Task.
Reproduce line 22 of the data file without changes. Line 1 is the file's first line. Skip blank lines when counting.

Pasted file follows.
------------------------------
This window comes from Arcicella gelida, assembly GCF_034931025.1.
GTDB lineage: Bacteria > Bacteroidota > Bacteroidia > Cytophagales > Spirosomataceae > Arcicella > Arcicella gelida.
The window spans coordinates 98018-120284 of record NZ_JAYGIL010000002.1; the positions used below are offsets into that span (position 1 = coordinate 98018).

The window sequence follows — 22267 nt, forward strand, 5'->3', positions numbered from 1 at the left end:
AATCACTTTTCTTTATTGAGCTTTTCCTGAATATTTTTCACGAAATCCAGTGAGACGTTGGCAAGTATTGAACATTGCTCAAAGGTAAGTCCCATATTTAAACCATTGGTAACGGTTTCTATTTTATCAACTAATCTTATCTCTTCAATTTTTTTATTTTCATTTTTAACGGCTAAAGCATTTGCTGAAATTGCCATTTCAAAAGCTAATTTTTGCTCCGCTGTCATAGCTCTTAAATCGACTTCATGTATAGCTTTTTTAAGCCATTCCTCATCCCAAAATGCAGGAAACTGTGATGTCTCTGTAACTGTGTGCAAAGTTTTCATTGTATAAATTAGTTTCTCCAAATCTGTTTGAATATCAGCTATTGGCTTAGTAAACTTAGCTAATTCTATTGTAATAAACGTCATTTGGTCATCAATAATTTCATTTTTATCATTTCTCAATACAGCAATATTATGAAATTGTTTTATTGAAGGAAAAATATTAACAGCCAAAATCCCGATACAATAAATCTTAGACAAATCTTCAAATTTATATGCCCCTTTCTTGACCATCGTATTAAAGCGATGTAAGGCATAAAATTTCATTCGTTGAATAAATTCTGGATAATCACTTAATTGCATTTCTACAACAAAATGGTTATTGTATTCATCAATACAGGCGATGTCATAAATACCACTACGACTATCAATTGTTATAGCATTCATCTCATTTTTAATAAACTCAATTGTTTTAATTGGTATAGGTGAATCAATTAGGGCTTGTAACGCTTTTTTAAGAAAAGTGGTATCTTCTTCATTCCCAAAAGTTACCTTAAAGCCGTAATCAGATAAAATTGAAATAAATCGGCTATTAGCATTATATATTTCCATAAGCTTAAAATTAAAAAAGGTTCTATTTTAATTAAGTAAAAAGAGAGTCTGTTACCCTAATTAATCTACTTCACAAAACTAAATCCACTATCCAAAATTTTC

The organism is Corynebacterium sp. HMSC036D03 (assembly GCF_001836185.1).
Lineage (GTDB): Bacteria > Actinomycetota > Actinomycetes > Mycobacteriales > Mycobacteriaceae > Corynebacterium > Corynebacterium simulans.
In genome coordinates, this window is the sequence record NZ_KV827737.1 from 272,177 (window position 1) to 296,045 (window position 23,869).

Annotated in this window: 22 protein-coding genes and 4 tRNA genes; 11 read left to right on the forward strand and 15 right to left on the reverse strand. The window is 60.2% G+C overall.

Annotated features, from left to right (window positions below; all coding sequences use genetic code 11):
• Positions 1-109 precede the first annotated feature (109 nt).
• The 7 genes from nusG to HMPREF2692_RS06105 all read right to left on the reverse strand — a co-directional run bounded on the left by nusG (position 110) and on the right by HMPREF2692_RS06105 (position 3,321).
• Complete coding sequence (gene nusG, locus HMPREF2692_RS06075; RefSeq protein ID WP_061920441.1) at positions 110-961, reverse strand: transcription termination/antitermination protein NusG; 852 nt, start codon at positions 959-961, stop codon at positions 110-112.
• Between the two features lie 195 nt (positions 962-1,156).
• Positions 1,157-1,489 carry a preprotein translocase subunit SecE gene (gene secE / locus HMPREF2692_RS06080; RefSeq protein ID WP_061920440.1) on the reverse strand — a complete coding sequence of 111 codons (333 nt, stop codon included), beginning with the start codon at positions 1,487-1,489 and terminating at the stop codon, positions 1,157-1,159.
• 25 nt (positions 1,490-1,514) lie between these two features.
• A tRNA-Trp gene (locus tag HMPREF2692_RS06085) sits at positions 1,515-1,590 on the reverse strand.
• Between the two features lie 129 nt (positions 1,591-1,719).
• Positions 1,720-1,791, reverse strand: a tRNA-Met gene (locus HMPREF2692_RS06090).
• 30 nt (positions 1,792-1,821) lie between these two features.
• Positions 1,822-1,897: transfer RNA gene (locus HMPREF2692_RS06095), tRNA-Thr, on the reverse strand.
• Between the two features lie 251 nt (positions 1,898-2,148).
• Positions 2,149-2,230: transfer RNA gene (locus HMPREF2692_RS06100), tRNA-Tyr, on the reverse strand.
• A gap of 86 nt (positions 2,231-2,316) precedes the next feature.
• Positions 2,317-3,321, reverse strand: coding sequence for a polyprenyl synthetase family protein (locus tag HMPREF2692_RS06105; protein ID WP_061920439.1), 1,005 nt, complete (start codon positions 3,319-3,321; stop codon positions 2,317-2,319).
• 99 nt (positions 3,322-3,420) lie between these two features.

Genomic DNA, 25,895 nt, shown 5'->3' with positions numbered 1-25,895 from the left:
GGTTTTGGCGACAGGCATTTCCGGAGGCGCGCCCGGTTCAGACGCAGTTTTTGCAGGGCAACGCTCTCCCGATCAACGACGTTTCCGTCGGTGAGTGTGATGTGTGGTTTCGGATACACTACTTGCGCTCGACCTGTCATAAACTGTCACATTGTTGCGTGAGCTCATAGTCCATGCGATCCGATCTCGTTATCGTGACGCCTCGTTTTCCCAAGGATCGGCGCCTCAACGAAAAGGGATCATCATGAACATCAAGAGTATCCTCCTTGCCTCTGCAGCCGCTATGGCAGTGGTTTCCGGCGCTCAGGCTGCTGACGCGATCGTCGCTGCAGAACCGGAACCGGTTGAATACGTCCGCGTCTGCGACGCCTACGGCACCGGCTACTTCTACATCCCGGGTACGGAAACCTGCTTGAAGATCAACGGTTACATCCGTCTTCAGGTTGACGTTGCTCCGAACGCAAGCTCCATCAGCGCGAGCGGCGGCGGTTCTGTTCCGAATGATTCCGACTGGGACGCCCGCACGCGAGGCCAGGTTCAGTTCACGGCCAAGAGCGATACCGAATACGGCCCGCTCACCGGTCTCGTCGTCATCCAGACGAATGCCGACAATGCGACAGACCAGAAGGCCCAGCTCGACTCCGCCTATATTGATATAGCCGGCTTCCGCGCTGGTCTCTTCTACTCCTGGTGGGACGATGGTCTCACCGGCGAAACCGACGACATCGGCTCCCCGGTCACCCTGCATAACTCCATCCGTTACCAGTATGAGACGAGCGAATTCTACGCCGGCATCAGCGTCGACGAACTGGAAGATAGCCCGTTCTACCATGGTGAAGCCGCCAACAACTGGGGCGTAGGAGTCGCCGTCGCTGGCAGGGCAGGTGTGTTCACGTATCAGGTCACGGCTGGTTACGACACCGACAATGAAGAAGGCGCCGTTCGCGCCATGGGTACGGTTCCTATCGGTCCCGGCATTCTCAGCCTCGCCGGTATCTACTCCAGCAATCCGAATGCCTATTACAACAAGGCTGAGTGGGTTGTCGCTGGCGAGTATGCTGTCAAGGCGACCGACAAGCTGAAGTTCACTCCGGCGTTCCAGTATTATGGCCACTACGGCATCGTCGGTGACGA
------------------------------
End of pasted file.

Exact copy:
• Between the two features lie 251 nt (positions 1,898-2,148).